A serious U.S. presence is badly needed, experts told me during a visit to Japan, where debate over a proper global role is ongoing.
The East China Sea: A Chinese coast guard vessel, top, sailed along a Japanese coast guard ship near the disputed islands called Senkaku in Japanese and Diaoyu in Chinese. It has been reported that the U.S. Navy believes China is preparing for a “short, sharp war.”
Last October, while staring down Congress over the federal government’s partial shutdown, President Obama scuttled a planned trip to Asia — a quickly forgotten footnote in America. But from Tokyo to Bangkok, Obama’s no-show was a front-page, newscast-leading disappointment. It’s a measure of how easily we Americans, for all our overweening pride, underestimate and misunderstand our nation’s importance in the world.
This week, Obama will at last move his diplomatic “pivot to Asia” from rhetoric to reality as he visits Japan, South Korea, the Philippines and Malaysia. He will encounter a worried region, haunted by a tragic past and tense in the face of a troubled present, and much in need of reassurance.
That was the clear consensus from experts in and out of government whom I interviewed on a March trip to Tokyo and Hiroshima that was coordinated by the independent Foreign Press Center of Japan. In dozens of discussions, the consistent theme was that America’s pivot can’t come soon enough.
“The government of Japan very much welcomes the pivot policy of the Obama administration,” said Hirotaka Ishihara, parliamentary vice-minister for foreign affairs. Yasuhiro Kobe, director of the Japan-U.S. Security Treaty Division at the Ministry of Foreign Affairs, added that “the security situation surrounding Asia has been becoming tougher, and in that sense we need more presence and more deterrence by U.S. forces in the region.”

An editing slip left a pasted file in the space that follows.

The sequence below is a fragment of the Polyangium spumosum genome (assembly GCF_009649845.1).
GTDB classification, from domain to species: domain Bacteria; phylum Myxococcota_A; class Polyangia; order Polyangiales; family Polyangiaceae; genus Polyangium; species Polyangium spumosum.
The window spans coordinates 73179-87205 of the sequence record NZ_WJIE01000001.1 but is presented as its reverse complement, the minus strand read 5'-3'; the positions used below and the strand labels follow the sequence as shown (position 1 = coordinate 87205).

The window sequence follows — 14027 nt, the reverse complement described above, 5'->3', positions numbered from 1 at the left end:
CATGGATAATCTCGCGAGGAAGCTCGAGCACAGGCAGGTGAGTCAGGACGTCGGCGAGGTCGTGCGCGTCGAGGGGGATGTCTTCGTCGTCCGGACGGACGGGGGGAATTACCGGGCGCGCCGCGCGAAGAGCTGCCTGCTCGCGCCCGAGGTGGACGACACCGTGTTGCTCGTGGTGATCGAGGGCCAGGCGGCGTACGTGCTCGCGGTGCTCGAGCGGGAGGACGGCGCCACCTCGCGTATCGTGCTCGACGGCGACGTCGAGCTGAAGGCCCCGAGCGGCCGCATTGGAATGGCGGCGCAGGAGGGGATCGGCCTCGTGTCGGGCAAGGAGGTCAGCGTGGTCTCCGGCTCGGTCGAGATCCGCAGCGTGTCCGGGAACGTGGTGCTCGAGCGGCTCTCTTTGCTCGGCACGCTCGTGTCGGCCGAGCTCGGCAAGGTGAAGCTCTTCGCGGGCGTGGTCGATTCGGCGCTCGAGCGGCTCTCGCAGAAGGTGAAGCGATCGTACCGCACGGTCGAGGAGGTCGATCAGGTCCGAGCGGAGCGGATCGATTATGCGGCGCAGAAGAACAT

The call for “more presence” may in part be a polite plea for something more. The West’s tepid response to Russian aggression in Crimea makes many wary in Japan. So does a perception that Obama was unserious about Syria’s chemical weapons attack.
“The Obama administration is not doing such a good job maintaining its credibility — it undermined it for no good reason,” said Dr. Narushige Michishita, director of the Security and International Studies Program at the National Graduate Institute for Policy Studies. Obama’s blurred “red line” was read in Asia as “a lack of commitment, determination, coherence and consistency. … If you are a superpower symbolism is very important.”
American credibility is crucial to a worried Asia, contending with the threat of a nuclear North Korea and the challenge of China’s emergence as a global power. Every signal matters.
“The rise of China and the relative decline of the U.S. and Japan and the regional power shift going on is causing a lot of trouble, and is the fundamental reason why this region is becoming quite tense,” said Michishita.